Of that 83%, 10% of respondents said abortion should never be permitted, 12% said abortion should be allowed only to save the life of the mother, and 34% said abortion should be allowed only in cases of rape or incest or to save the life of the mother.


The cases make up a very small portion of abortions sought in the U.S., where abortion is generally permitted and more than one million legal abortions take place each year.


A 2005 report published by the Alan Guttmacher Institute, a research organization formerly associated with abortion provider Planned Parenthood, found that only 1% of women seeking abortion said they did so because the child was conceived in rape, and even fewer sought abortion because the child was conceived in incest.


The report did not record the number of women who said they sought an abortion because their lives were in danger, though 12% cited physical health problems as a motivation.


The Marist poll found some support for legal abortion. About 27% of respondents said abortion should be limited to the first three months of pregnancy at most; 6% would limit abortion to the first six months of pregnancy, while 12% said abortion should be available at any time.


The survey found that 43% of respondents describe themselves as pro-life, while 57% say they are pro-choice. Among Catholics, whose faith rejects abortion, only 45% say they are pro-life. About 59% of practicing Catholics say they are pro-life, compared to only 25% of non-practicing Catholics.


About 58% of Americans say abortion is morally wrong. Respondents generally rejected the idea that laws must choose whether to protect the unborn or pregnant mothers, with 84% saying that laws can protect both.


Anderson said, “It is time for our country to chart a new course on this issue – a course that protects both the mother and the child.”


Source: National Catholic Register








JJJ Plea Deal Includes “Significant Jail Time:” Report

In Democrats, General News, Political News on February 7, 2013 at 3:28 pm
English: Sandi Jackson and Jesse Jackson

English: Sandi Jackson and Jesse Jackson (Photo credit: Wikipedia)

A reported plea deal is in the works for former Rep. Jesse Jackson Jr., and it involves “significant jail time.”

Chicago Sun-Times columnist Michael Sneed reports the deal offered up by federal prosecutors is being considered by Jackson, who has been under investigation for months because of alleged misuse of campaign funds. Sneed reported in November that Jackson has been active in the probe against him and has told the feds everything he knows.
A source close to the investigation told Sneed this week that “significant” time in a federal prison is definitely part of the deal.
The deal comes after news broke Monday that federal investigators also are taking an independent look at the finances of Jackson’s wife, former Chicago Ald. Sandi Jackson.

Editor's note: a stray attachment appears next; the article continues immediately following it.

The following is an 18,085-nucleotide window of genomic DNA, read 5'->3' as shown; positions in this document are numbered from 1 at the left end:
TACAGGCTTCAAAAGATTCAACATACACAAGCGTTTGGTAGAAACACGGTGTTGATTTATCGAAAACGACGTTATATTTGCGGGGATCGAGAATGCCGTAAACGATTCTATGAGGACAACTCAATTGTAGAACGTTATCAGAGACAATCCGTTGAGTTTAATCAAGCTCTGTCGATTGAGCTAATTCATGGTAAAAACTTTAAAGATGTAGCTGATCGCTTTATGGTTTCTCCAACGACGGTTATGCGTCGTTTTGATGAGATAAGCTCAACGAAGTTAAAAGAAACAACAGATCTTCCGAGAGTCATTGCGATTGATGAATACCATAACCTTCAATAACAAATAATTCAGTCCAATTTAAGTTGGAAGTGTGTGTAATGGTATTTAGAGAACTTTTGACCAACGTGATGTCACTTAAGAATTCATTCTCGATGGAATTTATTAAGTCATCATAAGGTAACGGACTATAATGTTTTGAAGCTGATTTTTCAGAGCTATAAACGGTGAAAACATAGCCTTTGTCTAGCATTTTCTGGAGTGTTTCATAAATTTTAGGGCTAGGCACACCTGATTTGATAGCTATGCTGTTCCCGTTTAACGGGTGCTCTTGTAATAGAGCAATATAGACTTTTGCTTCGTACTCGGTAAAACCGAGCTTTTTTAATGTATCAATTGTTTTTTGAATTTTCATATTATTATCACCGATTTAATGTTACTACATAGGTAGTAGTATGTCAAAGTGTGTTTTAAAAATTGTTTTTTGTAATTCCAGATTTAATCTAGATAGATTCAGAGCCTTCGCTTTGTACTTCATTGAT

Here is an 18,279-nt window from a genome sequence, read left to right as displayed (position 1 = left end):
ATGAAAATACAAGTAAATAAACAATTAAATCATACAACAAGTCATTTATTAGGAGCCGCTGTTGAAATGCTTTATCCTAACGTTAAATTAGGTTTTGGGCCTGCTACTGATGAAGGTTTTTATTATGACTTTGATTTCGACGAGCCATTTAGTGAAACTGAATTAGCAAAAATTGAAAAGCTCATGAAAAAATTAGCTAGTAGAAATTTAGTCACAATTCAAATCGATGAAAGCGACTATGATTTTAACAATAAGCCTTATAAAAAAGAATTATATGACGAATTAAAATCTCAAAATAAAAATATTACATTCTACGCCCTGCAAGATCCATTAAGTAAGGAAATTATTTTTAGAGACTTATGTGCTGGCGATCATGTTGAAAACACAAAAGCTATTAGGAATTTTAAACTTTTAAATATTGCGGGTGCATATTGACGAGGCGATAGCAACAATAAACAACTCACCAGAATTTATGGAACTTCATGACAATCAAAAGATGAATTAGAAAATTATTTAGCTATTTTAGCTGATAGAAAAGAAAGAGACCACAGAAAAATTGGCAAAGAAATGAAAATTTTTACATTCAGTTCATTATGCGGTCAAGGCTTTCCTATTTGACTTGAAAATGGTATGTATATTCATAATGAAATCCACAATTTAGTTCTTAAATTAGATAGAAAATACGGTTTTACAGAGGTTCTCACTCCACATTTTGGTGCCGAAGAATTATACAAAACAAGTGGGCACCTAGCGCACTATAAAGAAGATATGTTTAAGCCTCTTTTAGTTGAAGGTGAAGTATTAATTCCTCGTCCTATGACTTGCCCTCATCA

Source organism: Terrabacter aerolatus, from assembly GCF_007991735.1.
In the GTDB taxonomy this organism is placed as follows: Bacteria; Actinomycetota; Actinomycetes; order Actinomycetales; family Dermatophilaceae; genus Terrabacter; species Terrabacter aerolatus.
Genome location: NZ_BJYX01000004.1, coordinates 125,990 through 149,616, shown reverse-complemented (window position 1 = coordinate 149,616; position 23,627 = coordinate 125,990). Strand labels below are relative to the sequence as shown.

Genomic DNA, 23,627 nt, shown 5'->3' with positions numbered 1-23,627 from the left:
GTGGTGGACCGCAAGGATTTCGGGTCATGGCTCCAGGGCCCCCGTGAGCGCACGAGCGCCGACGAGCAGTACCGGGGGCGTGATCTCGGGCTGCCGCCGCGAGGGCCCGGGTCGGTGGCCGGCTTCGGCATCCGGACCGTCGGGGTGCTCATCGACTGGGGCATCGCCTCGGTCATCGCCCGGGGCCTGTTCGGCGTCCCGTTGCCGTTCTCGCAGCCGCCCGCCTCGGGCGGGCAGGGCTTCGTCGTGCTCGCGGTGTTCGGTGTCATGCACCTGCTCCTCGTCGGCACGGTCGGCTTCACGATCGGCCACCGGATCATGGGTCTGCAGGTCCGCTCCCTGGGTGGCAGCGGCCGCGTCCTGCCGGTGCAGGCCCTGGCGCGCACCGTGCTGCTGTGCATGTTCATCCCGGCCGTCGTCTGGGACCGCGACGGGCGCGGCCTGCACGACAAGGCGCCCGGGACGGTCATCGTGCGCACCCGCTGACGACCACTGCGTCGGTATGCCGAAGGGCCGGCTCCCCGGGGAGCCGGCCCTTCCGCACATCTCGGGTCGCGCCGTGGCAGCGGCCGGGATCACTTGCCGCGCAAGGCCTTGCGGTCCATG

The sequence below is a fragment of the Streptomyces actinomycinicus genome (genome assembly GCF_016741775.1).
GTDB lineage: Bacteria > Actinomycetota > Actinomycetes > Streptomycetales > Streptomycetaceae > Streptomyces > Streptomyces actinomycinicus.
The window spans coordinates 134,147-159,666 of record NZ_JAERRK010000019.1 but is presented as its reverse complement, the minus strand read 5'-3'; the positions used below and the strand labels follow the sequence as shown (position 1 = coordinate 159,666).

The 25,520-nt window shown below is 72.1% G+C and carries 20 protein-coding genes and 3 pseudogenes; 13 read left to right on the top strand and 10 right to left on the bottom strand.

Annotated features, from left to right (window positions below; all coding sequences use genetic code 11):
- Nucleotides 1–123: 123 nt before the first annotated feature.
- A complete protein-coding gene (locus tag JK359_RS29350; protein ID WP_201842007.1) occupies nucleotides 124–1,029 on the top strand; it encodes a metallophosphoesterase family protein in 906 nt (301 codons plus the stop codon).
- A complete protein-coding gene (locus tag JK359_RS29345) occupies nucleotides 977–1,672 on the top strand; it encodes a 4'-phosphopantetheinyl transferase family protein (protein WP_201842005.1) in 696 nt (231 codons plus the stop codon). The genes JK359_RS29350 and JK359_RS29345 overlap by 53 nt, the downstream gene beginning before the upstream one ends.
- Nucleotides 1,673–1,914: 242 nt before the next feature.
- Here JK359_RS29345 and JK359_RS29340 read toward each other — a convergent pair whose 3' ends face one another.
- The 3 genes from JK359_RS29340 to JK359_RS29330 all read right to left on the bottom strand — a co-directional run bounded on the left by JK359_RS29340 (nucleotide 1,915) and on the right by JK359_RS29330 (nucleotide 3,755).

Sandi Jackson was asked by Illinois‘ State Board of Elections to explain a $69,000 discrepancy between her campaign finance reports and those of her husband. The former alderman told NBCChicago in December she blamed the conflict on clerical errors made by transitioning staff members and said amendments to her reports were being made.
Jackson resigned late last year as Illinois’ 2nd District Congressman amid a federal probe and after months away from his political duties as his staff said he battled bipolar depression.
Less than two months later, Sandi Jackson stepped down effective Jan. 15 as alderman for the 7th Ward.
Source: Chicago Suntimes

‘Civil Disobedience’ Would Expose HHS Mandate ‘Tyranny”

In Catholic News, General News on February 6, 2013 at 4:09 pm
Ken Cuccinelli

Ken Cuccinelli (Photo credit: Gage Skidmore)


Virginia’s Attorney General Advises Citizens to Risk Jail to Protest It 


By Brian Farga


RICHMOD, Va. – Citizens should defy the federal government’s contraceptive mandate, even to the point of going to jail, Virginia Attorney General Ken Cuccinelli said in a recent radio interview.


Cuccinelli, a Catholic who is running this year for governor of Virginia, told conservative Iowa radio host Steve Deace that civil disobedience would expose the “tyranny” behind the federal law that would compel religiously affiliated organizations and private businesses to cover contraception, abortifacients and sterilization in their employee health-insurance plans.


“My local bishop said he told a group, ‘Well, you know, I told a group I’m ready to go to jail.’ And I told him, ‘Bishop, don’t take this personally – you need to go to jail,” said Cuccinelli, one of the first state attorneys general to file a federal lawsuit against the 2010 Patient Protection and Affordable Carre Act.


Cuccinelli’s spokesman Brian Gottestein said the attorney general was not available for comment because of the busy state legislative session.


Cuccinelli spoke about the issue in a subsequent interview with the Washington Times.